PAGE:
The Challenges of Writing for a Graphic Novel versus a Novel

With the release of Dr. 2, a few people have asked how different it was writing for a graphic novel versus a short story or novel. It was very different, though writing for the comic helped me to grow as a writer in very interesting ways. First  and utmost, what looks like a short sentence in text actually takes up a huge amount of space in the paneling. It forced me to literally dwindle down what I wanted to say to a sentence or less. Conveying emotion is much easier with a cluster of paragraphs than in the space of a bubble. Here’s an example of an original paragraph I wrote versus what it finally became:

“It’s the stench that always gets me… When they’re dead, they stink to high hell. Doesn’t matter how beautiful they were, doesn’t matter how affluent or wealthy. The bowels go loose, shit pours out and stains the ten thousand dollar suit the exact same way it does the laced g-string. You get used to the sight, you get used to the noises, you get used to everything except the smell. Which is why I’m surprised when I enter the apartment. It smells like blueberries and peaches and maybe teen spirit, the tightly compacted habitat of a careless bachelor.”

In the final manuscript:

“The thing with dead bodies is that they stink. The sights. The Sounds. You get used to everything. Everything except the smell. Which is why I’m surprised when I enter the apartment. It smells like… blueberries.”


Both convey similar ideas, but with a graphic novel, because you have the imagery conveyed through the art, you want to take away the text descriptions as they detract from the experience. On page, the words sound simple, but complemented with the imagery, it works much better as there’s less clutter and the two work seamlessly together (at least that’s the aim).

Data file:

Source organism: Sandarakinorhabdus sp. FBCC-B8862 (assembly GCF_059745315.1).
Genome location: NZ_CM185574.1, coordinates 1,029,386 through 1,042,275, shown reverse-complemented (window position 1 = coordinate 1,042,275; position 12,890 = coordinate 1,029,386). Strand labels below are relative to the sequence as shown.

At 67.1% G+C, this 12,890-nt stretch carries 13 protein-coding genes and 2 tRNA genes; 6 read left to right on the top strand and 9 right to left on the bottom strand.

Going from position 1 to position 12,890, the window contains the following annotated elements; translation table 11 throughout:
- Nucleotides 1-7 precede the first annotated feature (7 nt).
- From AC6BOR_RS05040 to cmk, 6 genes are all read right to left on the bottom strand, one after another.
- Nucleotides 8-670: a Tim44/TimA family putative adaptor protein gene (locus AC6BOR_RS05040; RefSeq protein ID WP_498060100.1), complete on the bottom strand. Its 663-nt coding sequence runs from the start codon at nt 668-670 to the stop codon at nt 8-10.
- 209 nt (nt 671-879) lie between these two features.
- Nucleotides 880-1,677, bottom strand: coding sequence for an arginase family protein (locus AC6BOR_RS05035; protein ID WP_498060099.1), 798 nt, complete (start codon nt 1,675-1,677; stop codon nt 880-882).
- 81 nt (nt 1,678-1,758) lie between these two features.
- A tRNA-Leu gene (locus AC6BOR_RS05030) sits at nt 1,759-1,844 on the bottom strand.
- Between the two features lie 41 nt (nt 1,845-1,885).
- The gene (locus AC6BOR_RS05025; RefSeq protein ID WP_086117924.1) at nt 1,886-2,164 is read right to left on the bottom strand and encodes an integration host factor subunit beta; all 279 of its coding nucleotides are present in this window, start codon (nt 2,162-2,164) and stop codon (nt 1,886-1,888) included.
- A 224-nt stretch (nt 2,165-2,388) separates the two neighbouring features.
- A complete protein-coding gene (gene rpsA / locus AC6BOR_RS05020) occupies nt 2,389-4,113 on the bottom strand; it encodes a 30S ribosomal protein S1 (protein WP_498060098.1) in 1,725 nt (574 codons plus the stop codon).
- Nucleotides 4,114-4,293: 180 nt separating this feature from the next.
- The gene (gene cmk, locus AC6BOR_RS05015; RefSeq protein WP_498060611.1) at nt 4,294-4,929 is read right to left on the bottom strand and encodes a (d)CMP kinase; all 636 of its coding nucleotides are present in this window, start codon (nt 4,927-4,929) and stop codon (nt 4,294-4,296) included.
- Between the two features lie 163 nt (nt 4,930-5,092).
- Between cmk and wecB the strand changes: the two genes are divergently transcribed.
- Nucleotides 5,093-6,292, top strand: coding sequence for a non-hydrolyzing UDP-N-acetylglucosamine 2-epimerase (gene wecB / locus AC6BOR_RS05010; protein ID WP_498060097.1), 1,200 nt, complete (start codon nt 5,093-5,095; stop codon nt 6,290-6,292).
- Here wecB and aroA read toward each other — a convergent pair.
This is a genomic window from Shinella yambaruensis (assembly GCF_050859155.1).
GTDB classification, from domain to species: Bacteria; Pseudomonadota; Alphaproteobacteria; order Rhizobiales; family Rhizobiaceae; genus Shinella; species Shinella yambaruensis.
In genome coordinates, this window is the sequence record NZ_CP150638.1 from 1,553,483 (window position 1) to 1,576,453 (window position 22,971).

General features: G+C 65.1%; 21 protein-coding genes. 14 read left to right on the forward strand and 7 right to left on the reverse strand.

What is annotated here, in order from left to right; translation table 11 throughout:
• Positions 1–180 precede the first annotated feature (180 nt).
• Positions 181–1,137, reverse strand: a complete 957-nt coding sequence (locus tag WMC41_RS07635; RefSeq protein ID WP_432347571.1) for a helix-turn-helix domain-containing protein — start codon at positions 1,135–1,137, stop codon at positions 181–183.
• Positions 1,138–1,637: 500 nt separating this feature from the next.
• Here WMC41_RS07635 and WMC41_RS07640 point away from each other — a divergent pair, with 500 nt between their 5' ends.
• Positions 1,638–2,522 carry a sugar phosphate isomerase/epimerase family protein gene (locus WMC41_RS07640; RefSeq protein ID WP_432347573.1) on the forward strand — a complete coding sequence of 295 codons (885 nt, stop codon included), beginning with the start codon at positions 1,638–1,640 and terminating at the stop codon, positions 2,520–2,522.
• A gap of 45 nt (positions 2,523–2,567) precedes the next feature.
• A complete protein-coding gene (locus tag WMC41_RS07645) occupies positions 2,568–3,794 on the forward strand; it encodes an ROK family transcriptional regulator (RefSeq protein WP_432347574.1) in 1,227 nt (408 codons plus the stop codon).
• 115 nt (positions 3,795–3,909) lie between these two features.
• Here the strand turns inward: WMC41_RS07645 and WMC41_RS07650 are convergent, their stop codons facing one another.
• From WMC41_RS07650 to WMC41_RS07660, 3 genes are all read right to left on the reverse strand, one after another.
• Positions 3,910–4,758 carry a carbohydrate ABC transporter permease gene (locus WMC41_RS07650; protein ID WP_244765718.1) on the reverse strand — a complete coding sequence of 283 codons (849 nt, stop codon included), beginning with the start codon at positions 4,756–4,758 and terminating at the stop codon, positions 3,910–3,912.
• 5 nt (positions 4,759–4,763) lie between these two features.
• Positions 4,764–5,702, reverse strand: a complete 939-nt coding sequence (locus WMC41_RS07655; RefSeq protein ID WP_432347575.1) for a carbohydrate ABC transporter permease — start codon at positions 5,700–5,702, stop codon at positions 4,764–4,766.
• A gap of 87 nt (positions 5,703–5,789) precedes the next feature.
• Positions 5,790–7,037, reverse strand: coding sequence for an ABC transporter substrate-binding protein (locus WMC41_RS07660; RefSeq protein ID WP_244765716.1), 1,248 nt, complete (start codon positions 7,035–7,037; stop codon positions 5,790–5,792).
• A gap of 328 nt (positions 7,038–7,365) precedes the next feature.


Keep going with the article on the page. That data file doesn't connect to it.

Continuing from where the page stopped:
The second interesting aspect was working so closely with a partner. While James is the artist, we developed the story together. That meant every word I wrote was carefully edited in terms of how it’d fit with the paneling and we just kept on chopping away at the script together. This was great for me because while I’ve worked with lots of editors, this was a level of scrutiny I’d never experienced. It exposed some problems with my writing right away (like if I overused a word or had narrative crutches I relied on too much). I wrote at least 50 drafts of each of the two volumes and even now, that’s changing, but the iterative process was very educational for me and many of the lessons I learned are ones I still apply. I know you have to have tough skin when it came to critiques. Our collaboration forced me to iron my skin into rock and be open to anything. I’ll admit, there were times I disagreed with some of James’s suggestions, though I made the changes. Later on, I had to admit I liked some of those changes much better.

Above all, it pushed my craft as a writer and it’s been cool that after I started sharing my experiences, I’ve met a bunch of new writers who are also developing their own graphic novel. It was fascinating hearing their take on it as there are some really creative people out there. While everyone works in a different way, we all share our love for stories, which in the end, is what ties us together. The tools are different. But a good story is a good story regardless of the medium. =)

I wrote several more at the Kotaku Blog, TAY, which is a community I always love sharing with. Hope everyone has a wonderful weekend!

The first issue of the graphic novel, Dr. 2, is in its last day of its giveaway today on Amazon Kindle. Check it out if you’re interested to see what I’m talking about, ha ha.


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